Weíve all heard from our parents or grandparents about how things used to be when they were younger. Sometimes I wonder how accurately the person recalling the story remembers the facts. Because I am an outdoorsman and come from a family of outdoorsmen, Iíve heard a lot of stories about hunting back in a simpler day.
We’ve all heard from our parents or grandparents about how things used to be when they were younger. Sometimes I wonder how accurately the person recalling the story remembers the facts. Because I am an outdoorsman and come from a family of outdoorsmen, I’ve heard a lot of stories about hunting back in a simpler day. Apparently there were a lot less regulations and a whole lot more wild game out there. Memories of sacks full of harvested ducks, countless pheasant, and deer everywhere are common talk among the elders in my family. You could walk from property to property for miles without having to worry about being denied permission, if in fact you even had to ask for permission at all. I can’t even count how many times I’ve heard that all these new types of camouflage clothing, blinds, ammunition and other gear are just new ways for companies to keep making money. Often times I wonder if my Dad refuses to use some of the tools I swear make my hunts easier or more comfortable just to seem tough or maybe he just refuses to change. After all, why wear broken white camouflage clothing while goose hunting in the snow when you could just throw a white sheet over yourself! I suppose some people will always refuse to change and will continue in their old ways. It’s hard to convince someone to change something they have been doing for years especially if they’ve been successful. It’s sort of the idea of, “If it ain’t broke, don’t fix it.” Never the less, I’d give up all the new comforts of today’s hunting for a day in the field with my old man.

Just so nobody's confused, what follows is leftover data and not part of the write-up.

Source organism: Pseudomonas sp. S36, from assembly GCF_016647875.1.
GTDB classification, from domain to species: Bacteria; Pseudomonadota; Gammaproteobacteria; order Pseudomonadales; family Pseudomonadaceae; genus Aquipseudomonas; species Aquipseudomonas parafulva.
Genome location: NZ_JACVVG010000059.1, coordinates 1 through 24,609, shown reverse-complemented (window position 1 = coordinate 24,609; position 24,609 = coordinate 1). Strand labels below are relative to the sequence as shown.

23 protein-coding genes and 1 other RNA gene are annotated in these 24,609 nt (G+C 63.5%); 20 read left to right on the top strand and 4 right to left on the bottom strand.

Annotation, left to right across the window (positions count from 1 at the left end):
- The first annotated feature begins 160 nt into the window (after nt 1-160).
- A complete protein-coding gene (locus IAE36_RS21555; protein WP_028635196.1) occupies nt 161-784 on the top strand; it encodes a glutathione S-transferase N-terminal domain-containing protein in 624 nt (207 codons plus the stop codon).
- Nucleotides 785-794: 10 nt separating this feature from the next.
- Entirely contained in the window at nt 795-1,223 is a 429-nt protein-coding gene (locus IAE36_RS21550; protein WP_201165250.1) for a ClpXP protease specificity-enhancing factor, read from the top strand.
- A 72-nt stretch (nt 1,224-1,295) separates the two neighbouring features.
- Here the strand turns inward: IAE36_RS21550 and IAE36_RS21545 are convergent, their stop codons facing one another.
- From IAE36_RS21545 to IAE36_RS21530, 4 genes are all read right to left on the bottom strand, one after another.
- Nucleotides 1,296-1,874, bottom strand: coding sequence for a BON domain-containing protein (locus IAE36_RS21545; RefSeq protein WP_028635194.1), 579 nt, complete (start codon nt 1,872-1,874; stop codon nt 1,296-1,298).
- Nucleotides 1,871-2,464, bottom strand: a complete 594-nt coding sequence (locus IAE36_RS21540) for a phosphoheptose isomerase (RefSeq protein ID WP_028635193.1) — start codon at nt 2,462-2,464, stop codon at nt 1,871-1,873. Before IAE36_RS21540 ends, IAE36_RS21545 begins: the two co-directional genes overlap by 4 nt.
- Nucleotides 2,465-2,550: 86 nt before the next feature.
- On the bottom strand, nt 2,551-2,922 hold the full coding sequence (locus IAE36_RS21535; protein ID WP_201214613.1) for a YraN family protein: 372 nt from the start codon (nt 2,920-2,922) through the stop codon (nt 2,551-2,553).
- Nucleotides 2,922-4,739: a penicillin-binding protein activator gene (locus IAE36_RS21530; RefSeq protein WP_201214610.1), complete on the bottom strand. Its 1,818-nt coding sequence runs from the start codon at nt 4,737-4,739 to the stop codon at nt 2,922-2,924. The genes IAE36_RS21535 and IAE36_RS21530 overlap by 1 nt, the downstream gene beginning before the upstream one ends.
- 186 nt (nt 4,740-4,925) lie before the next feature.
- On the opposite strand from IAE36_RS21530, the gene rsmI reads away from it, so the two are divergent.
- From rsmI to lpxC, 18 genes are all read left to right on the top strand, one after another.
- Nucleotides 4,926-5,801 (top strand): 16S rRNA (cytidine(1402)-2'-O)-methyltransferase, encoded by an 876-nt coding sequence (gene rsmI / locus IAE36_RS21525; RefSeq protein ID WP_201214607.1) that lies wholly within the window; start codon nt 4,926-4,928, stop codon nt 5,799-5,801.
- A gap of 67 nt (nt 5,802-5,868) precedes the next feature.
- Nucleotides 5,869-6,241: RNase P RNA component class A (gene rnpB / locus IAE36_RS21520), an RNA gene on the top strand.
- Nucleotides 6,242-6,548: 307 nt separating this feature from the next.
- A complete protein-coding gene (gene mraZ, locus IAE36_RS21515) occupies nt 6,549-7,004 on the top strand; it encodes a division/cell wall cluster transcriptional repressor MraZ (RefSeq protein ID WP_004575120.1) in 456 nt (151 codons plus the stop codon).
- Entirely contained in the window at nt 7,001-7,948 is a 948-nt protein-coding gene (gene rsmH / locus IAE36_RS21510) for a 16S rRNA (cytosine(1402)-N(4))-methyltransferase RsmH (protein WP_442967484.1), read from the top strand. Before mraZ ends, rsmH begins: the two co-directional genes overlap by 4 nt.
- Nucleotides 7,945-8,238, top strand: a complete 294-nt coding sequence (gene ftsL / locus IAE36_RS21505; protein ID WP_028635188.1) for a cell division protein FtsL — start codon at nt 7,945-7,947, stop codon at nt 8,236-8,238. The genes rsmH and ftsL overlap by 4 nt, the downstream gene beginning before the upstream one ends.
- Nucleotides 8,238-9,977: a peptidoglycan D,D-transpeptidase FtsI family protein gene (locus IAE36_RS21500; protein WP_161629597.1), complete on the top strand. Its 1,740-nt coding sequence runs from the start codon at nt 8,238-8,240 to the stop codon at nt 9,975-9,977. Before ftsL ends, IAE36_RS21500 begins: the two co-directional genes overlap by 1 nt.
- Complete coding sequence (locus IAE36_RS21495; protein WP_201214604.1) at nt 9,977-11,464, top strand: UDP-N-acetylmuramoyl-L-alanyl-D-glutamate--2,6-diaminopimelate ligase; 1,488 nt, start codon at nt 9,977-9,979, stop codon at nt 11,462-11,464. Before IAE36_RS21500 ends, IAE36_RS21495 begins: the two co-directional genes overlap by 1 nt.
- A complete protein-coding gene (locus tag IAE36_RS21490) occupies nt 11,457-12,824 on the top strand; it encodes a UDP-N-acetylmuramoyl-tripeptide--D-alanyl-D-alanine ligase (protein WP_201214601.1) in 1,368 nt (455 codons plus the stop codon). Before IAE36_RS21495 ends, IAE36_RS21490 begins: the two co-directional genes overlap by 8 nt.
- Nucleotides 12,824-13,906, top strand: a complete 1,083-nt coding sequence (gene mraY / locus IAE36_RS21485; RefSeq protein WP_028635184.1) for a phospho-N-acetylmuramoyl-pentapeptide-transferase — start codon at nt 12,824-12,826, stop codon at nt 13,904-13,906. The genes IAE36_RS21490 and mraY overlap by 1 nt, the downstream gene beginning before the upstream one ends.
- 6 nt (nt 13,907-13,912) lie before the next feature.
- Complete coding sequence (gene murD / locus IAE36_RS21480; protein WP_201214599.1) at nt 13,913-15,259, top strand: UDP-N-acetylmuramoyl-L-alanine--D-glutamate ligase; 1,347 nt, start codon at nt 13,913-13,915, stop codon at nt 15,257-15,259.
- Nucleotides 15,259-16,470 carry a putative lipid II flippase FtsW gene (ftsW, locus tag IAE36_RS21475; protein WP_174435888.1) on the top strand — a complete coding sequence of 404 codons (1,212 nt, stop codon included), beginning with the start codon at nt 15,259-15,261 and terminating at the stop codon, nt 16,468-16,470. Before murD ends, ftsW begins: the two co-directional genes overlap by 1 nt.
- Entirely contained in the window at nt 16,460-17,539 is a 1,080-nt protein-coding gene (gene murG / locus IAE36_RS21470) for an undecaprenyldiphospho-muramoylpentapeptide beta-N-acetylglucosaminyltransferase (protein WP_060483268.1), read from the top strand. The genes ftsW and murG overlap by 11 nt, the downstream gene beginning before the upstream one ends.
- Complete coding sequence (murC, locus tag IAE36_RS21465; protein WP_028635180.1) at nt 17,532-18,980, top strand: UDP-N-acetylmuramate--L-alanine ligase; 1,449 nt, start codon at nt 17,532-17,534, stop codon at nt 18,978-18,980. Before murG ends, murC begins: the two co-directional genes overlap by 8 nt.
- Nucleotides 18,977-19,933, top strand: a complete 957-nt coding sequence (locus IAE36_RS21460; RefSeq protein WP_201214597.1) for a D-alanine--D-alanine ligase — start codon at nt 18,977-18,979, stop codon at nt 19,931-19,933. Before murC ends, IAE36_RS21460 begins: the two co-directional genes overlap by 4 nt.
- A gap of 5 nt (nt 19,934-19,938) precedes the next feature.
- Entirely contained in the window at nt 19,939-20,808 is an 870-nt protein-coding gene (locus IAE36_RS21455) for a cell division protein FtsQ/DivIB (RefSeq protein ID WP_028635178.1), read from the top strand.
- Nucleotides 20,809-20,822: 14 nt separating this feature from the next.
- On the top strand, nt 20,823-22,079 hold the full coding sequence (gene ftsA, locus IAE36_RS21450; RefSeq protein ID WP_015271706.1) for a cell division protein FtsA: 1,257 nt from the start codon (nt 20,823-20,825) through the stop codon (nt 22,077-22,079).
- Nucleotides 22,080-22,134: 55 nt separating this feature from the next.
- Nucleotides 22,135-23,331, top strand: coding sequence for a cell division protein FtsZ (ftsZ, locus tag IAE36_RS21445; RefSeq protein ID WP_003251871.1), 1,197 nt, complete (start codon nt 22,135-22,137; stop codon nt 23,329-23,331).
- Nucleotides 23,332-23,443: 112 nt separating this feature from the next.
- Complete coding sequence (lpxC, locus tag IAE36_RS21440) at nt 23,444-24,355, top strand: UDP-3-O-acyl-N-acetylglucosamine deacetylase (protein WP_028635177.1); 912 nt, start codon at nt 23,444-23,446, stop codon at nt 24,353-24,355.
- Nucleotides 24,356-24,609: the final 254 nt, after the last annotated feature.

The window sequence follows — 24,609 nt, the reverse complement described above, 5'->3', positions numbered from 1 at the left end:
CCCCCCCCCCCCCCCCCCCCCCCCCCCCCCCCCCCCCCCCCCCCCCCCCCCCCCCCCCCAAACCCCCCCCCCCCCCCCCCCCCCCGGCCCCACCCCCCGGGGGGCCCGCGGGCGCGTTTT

A day outdoors with an experienced hunter especially a family member or friend is a great time for all involved. My father has provided the basis for all my hunting knowledge. Of course, I am more open to change and certainly not afraid of trying anything that will make me a more successful hunter. Because of this, I learn something new every time I go out hunting with a companion. Who better to learn from than some who’s got experience in the situation? I think that’s what successful hunting is based on: traditional ideas and experiences passed on through generations and adapted to the changing environment and social conditions. Our hunting tradition and culture relies on this so please remember to take someone hunting. There’s a lot other hunters can learn from you, whether you realize it or not.
Regardless of whether or not the hunting times before us were simpler or more bountiful, today’s hunting experiences can be as much fun and as successful. If we continue to hunt ethically and share our knowledge and experiences with others, future generations will be able to enjoy the outdoors and hunting as we have. Soon enough we may be telling stories about the past and our memories of our times out in the wilderness. Simple, fulfilling times before may never have left. Don’t lose an appreciation for what or sport provides. It’s not only the game taken but also the shared memories. Keep your hunting experiences treasured or you just may miss out on the “harvest”.